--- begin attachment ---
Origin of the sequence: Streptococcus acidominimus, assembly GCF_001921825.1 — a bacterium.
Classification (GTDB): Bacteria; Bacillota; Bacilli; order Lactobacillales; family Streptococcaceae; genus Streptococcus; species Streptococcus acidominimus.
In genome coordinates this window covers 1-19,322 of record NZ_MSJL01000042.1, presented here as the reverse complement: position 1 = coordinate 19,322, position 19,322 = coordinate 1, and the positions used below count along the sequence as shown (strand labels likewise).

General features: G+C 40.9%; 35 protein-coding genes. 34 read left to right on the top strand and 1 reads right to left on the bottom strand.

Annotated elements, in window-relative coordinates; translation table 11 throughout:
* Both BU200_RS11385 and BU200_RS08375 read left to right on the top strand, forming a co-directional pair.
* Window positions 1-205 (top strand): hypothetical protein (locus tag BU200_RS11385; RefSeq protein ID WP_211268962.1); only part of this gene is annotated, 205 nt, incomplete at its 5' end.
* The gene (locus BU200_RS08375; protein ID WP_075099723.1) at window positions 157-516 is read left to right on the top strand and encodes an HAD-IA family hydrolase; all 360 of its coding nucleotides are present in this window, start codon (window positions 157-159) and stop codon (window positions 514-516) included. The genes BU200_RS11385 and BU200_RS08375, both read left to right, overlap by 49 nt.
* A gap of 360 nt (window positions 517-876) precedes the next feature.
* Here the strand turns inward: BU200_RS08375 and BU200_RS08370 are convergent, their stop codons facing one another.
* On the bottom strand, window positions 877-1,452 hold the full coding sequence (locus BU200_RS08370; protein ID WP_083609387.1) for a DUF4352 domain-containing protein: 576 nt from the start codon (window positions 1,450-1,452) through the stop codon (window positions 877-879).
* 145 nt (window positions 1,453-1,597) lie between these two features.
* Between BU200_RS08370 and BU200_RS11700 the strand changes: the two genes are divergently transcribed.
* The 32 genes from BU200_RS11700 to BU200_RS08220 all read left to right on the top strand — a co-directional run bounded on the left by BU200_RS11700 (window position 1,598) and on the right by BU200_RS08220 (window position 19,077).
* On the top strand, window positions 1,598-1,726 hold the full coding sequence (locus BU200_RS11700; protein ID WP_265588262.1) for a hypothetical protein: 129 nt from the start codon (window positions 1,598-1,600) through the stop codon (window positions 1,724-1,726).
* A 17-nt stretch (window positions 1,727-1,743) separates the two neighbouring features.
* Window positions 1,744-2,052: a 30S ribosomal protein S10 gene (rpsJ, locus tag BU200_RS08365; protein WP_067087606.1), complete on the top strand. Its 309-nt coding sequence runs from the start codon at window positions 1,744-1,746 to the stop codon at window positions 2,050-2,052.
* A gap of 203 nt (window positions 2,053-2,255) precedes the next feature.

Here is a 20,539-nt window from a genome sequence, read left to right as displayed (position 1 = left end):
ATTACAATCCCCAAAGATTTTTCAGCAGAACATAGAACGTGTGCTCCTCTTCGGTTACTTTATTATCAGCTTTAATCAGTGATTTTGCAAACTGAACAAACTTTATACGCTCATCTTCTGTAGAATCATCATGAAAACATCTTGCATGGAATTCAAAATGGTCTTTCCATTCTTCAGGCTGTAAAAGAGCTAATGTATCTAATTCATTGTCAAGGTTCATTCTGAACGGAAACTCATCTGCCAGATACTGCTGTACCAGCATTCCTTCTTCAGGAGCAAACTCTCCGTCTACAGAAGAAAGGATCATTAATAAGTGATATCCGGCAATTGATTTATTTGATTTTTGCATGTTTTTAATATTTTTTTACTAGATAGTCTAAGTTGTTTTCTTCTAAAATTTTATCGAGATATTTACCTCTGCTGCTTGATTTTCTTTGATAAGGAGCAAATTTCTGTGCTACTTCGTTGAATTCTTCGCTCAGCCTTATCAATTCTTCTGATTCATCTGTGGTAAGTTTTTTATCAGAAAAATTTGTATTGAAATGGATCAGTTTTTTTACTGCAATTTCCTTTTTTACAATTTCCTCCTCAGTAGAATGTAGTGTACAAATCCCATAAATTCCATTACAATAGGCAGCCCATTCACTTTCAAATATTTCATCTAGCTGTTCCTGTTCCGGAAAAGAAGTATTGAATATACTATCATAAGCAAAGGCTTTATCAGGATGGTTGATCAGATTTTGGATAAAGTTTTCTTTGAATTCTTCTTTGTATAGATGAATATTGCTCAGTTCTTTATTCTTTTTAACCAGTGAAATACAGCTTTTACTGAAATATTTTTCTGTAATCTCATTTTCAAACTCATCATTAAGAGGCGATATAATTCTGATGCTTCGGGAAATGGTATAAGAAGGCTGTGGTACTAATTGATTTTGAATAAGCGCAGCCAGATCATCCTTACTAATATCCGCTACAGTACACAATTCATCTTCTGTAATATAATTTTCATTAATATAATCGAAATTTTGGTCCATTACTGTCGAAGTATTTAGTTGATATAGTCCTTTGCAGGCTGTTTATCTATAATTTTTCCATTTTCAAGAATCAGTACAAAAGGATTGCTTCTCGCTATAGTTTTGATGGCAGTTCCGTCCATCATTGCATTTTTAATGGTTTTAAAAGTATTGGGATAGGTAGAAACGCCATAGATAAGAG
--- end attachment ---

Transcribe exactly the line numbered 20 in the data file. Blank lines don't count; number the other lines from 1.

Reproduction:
ATTACAATCCCCAAAGATTTTTCAGCAGAACATAGAACGTGTGCTCCTCTTCGGTTACTTTATTATCAGCTTTAATCAGTGATTTTGCAAACTGAACAAACTTTATACGCTCATCTTCTGTAGAATCATCATGAAAACATCTTGCATGGAATTCAAAATGGTCTTTCCATTCTTCAGGCTGTAAAAGAGCTAATGTATCTAATTCATTGTCAAGGTTCATTCTGAACGGAAACTCATCTGCCAGATACTGCTGTACCAGCATTCCTTCTTCAGGAGCAAACTCTCCGTCTACAGAAGAAAGGATCATTAATAAGTGATATCCGGCAATTGATTTATTTGATTTTTGCATGTTTTTAATATTTTTTTACTAGATAGTCTAAGTTGTTTTCTTCTAAAATTTTATCGAGATATTTACCTCTGCTGCTTGATTTTCTTTGATAAGGAGCAAATTTCTGTGCTACTTCGTTGAATTCTTCGCTCAGCCTTATCAATTCTTCTGATTCATCTGTGGTAAGTTTTTTATCAGAAAAATTTGTATTGAAATGGATCAGTTTTTTTACTGCAATTTCCTTTTTTACAATTTCCTCCTCAGTAGAATGTAGTGTACAAATCCCATAAATTCCATTACAATAGGCAGCCCATTCACTTTCAAATATTTCATCTAGCTGTTCCTGTTCCGGAAAAGAAGTATTGAATATACTATCATAAGCAAAGGCTTTATCAGGATGGTTGATCAGATTTTGGATAAAGTTTTCTTTGAATTCTTCTTTGTATAGATGAATATTGCTCAGTTCTTTATTCTTTTTAACCAGTGAAATACAGCTTTTACTGAAATATTTTTCTGTAATCTCATTTTCAAACTCATCATTAAGAGGCGATATAATTCTGATGCTTCGGGAAATGGTATAAGAAGGCTGTGGTACTAATTGATTTTGAATAAGCGCAGCCAGATCATCCTTACTAATATCCGCTACAGTACACAATTCATCTTCTGTAATATAATTTTCATTAATATAATCGAAATTTTGGTCCATTACTGTCGAAGTATTTAGTTGATATAGTCCTTTGCAGGCTGTTTATCTATAATTTTTCCATTTTCAAGAATCAGTACAAAAGGATTGCTTCTCGCTATAGTTTTGATGGCAGTTCCGTCCATCATTGCATTTTTAATGGTTTTAAAAGTATTGGGATAGGTAGAAACGCCATAGATAAGAG